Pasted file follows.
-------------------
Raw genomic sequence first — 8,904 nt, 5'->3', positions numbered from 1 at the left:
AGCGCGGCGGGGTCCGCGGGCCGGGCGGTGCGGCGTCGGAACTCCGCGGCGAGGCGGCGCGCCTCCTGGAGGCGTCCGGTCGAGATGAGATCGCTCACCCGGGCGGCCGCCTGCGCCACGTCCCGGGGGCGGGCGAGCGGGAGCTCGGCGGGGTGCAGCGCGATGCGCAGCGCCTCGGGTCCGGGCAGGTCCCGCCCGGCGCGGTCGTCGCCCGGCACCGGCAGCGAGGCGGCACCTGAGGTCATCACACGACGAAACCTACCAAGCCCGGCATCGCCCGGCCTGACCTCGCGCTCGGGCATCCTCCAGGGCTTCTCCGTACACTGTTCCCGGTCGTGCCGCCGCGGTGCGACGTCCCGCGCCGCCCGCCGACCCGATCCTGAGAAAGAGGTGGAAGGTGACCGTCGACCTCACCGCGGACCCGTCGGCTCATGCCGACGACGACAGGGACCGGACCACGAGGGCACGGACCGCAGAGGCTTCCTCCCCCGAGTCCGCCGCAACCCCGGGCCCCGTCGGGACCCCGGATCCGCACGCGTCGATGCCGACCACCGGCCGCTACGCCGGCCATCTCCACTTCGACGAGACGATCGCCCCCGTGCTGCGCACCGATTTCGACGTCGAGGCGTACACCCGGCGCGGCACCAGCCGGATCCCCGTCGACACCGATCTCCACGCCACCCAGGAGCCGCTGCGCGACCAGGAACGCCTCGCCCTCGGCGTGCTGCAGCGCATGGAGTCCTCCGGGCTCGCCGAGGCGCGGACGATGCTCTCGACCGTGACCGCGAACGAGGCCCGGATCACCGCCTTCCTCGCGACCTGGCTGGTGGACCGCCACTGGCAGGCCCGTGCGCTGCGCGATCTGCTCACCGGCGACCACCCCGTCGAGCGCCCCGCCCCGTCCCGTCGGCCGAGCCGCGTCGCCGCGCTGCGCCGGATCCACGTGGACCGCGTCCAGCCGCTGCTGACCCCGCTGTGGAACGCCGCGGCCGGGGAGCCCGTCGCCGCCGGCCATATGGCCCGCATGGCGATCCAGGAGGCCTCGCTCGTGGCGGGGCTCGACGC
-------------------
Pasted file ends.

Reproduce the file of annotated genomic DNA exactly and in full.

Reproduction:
Raw genomic sequence first — 8,904 nt, 5'->3', positions numbered from 1 at the left:
AGCGCGGCGGGGTCCGCGGGCCGGGCGGTGCGGCGTCGGAACTCCGCGGCGAGGCGGCGCGCCTCCTGGAGGCGTCCGGTCGAGATGAGATCGCTCACCCGGGCGGCCGCCTGCGCCACGTCCCGGGGGCGGGCGAGCGGGAGCTCGGCGGGGTGCAGCGCGATGCGCAGCGCCTCGGGTCCGGGCAGGTCCCGCCCGGCGCGGTCGTCGCCCGGCACCGGCAGCGAGGCGGCACCTGAGGTCATCACACGACGAAACCTACCAAGCCCGGCATCGCCCGGCCTGACCTCGCGCTCGGGCATCCTCCAGGGCTTCTCCGTACACTGTTCCCGGTCGTGCCGCCGCGGTGCGACGTCCCGCGCCGCCCGCCGACCCGATCCTGAGAAAGAGGTGGAAGGTGACCGTCGACCTCACCGCGGACCCGTCGGCTCATGCCGACGACGACAGGGACCGGACCACGAGGGCACGGACCGCAGAGGCTTCCTCCCCCGAGTCCGCCGCAACCCCGGGCCCCGTCGGGACCCCGGATCCGCACGCGTCGATGCCGACCACCGGCCGCTACGCCGGCCATCTCCACTTCGACGAGACGATCGCCCCCGTGCTGCGCACCGATTTCGACGTCGAGGCGTACACCCGGCGCGGCACCAGCCGGATCCCCGTCGACACCGATCTCCACGCCACCCAGGAGCCGCTGCGCGACCAGGAACGCCTCGCCCTCGGCGTGCTGCAGCGCATGGAGTCCTCCGGGCTCGCCGAGGCGCGGACGATGCTCTCGACCGTGACCGCGAACGAGGCCCGGATCACCGCCTTCCTCGCGACCTGGCTGGTGGACCGCCACTGGCAGGCCCGTGCGCTGCGCGATCTGCTCACCGGCGACCACCCCGTCGAGCGCCCCGCCCCGTCCCGTCGGCCGAGCCGCGTCGCCGCGCTGCGCCGGATCCACGTGGACCGCGTCCAGCCGCTGCTGACCCCGCTGTGGAACGCCGCGGCCGGGGAGCCCGTCGCCGCCGGCCATATGGCCCGCATGGCGATCCAGGAGGCCTCGCTCGTGGCGGGGCTCGACGC